tv The Travel Show BBC News April 29, 2018 1:30am-2:01am BST
president moonjae—in following mr moon's summit with the north korean leader kim jong—un. mr trump said the time and location of his meeting with mr kim was being set. us media say singapore and mongolia are being considered as possible venues. more than 30,000 people in the spanish city of pamplona have protested against the conviction of a group of men for sexual abuse rather than rape. it's the third day of demonstrations. protesters say the verdict is too lenient and sets a dangerous precedent for gang—rape cases. there have been more mass demonstrations against corruption in armenia, with the protest leader rallying support for his bid to become prime minister. the parliament is due to choose a new prime minister on tuesday. the ruling party says it won't nominate a candidate in an effort to ease tensions. the supermarket giants sainsburys and asda are in advanced talks about merging. sources say sainsbury‘s would buy its rivalfrom its american owner, walmart.
the two firms are the second and third largest supermarkets in the uk and, if combined, would overtake tesco in terms of market share. our business correspondent, joe lynam reports. they are two of the best—known brands in the uk, but now they want to merge into one company. the surprise announcement that asda and sainsbury‘s are tojoin up has shaken up the grocery market, and it may affect where and how we shop. in a statement, sainsbury‘s said that it confirms that it and walmart, which owns asda, are in advanced discussions regarding a combination of the sainsbury‘s and asda businesses. a further announcement will be made at 7am on monday. this whopper of a deal could certainly shake up britain's supermarket sector. at the moment, tesco is the biggest grocer in the uk with 28% of the market. asda and sainsbury‘s have almost 16% each. put them together and their combined 2800 stores would hop over tesco into the top spot.
but not everybody likes it. it makes no sense to me at all. the trouble is you've got businesses which are on opposite poles of the mass—market. asda are attracting a younger, less affluent customer. sainsbury‘s an older, more affluent one. as much as you try to bring those businesses together, you will end up undermining both. britain's retail market has already been shook up by the emergence of the german discounters aldi and lidl. and amazon is beefing up its presence in the fresh food sector with one hour deliveries. so this deal could be in anticipation of that happening. but it could yet falter. the competition and markets authority could well say that cutting the number of supermarkets that consumers could choose from is not on. the competition and markets authority will look at this line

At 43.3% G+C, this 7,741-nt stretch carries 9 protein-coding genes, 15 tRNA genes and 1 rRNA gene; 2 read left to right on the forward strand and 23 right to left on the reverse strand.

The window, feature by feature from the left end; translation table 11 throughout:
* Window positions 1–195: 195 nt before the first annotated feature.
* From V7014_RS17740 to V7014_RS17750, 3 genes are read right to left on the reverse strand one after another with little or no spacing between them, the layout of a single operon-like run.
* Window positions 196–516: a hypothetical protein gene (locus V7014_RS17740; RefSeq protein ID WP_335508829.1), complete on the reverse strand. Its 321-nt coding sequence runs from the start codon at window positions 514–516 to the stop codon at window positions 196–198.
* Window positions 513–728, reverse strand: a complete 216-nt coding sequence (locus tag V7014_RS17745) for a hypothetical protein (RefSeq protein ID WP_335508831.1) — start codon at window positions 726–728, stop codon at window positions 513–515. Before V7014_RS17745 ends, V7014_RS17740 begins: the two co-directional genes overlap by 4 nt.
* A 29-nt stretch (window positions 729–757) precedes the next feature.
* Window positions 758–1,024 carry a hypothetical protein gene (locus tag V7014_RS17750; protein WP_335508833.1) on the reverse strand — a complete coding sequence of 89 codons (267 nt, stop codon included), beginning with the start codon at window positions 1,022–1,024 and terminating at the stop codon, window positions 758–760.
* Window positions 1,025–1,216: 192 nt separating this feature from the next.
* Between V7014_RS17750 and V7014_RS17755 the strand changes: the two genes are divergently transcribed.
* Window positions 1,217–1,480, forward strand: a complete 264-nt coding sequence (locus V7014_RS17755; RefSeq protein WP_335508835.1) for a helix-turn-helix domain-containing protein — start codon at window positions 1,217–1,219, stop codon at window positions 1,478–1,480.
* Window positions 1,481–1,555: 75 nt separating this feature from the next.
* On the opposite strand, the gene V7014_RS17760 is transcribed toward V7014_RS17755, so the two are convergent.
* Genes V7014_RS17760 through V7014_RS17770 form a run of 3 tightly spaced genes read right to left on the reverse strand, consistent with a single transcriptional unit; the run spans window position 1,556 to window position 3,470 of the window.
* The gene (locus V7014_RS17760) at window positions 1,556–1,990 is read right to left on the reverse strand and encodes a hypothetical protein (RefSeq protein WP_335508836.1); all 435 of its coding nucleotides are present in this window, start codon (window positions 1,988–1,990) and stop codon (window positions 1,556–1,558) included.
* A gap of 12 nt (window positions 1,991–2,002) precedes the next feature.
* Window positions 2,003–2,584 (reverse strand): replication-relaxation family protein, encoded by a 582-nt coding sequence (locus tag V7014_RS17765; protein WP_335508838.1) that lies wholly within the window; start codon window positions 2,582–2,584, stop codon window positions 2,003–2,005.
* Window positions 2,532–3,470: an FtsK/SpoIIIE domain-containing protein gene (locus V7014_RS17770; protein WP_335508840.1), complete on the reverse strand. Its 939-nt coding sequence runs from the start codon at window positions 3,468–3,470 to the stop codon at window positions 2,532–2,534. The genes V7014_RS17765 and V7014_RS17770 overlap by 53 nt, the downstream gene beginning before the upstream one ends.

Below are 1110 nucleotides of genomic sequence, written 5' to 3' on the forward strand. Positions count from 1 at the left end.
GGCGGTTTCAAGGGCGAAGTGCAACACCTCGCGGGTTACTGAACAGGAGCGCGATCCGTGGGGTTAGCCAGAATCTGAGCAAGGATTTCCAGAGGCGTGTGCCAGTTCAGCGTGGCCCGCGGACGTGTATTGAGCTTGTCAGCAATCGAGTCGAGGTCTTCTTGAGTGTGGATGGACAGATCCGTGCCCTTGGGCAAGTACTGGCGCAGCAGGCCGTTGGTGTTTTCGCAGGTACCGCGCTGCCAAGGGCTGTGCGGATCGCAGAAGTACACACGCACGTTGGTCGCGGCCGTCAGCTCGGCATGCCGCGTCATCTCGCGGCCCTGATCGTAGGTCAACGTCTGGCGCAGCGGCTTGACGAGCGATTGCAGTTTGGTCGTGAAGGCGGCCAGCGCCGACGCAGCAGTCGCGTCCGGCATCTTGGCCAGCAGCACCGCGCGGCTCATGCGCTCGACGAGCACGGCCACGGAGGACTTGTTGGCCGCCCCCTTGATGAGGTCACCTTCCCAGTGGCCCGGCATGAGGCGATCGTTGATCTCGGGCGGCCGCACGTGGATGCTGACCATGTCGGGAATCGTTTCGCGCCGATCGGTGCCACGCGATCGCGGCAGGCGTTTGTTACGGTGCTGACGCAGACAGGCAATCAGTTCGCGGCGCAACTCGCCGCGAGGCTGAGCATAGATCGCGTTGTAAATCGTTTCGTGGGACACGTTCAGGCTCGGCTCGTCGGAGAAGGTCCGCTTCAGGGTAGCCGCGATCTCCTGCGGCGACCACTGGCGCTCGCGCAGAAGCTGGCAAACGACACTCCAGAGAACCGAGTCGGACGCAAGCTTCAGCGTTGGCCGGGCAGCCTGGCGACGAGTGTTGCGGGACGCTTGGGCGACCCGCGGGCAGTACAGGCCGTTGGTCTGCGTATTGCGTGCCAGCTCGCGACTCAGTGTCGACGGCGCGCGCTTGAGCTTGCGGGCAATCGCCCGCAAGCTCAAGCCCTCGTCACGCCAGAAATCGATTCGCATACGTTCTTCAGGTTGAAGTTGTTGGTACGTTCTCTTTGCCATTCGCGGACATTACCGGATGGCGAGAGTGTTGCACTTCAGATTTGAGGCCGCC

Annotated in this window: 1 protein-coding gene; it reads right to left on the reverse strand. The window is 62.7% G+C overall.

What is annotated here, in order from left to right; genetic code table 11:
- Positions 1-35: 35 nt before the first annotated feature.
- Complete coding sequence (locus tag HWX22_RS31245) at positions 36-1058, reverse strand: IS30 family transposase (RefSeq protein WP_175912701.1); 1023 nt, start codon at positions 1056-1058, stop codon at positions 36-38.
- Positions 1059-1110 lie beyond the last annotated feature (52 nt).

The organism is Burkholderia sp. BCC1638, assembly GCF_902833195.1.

by line, store by store, location by location, and that's what their concern will be. will competition lessen as a result of this? so the deal may get approval, but with some very long strings attached. joe lynam, bbc news. now on bbc news, the travel show. this week on the travel show, we help celebrate 90 years of australia's legendary flying doctors service. what a remarkable bit of kit! yes. we investigate the mysterious ghost lights spotted over a town in texas. and we head to china to try out a style of skiing which is reckoned to be over 8000 years old. this week i'm in australia's northern territory.
this massive state covers nearly 1.5 million square kilometres. it is the most sparsely populated part of australia and living out here can be hard. because of the sheer size of this part of the country, air travel has been an important part of life in the northern territory for the past 100 years. it's also the reason that the royal flying doctor service was set up 90 years ago, pioneering the then—revolutionary idea of using planes to bring medical ca re to remote communities. i have come to their central operation based in alice springs airport. from here, the service dispatches emergency response planes all over the northern territory, and it is a busy place. as we arrived we saw one of the planes bringing in patients
from the outback. one of the planes has just arrived. two patients were taken off, whisked away to hospital. it is a perfect opportunity to see what's on—board, as one of the senior flight nurses, cathy, is waiting for me. the service's fleet of planes are packed with cutting—edge medical equipment ready for any emergency. hello. hi! how are you? good, thanks, henry. what a remarkable bit of kit you've got here. yeah. explain what you have here? we have a miniature intensive care unit, really. we have monitoring, we have drugs on board, we have anything to do with what you would see an intensive care unit. we can take anything from a sore toe to a fully intubated patient who has probably had some trauma or cardiac arrest or something like that. how many square kilometres do you cover out of this base in particular? about a million square kilometres, which is about four or five times larger than great britain.
that's a lot of ground to cover. how essential would you say the royal flying doctor service is to the people of the outback? extremely important. it's their lifeline. if they had to come by road, it would be up to eight hours by road, and the roads are not always that good. there are camels and donkeys and potholes and water. as opposed to probably up to a one—hour flight. so they get into definitive care much quicker. but the high—tech standards we see today didn't just happen overnight. 1917 founder reverend john flynn first had the idea of creating a flying doctor service, but it took him another ten years to turn his plans into a reality. the first planes took to the skies in 1928. those first planes were very basic boneshakers by today's modern standards, but slowly innovations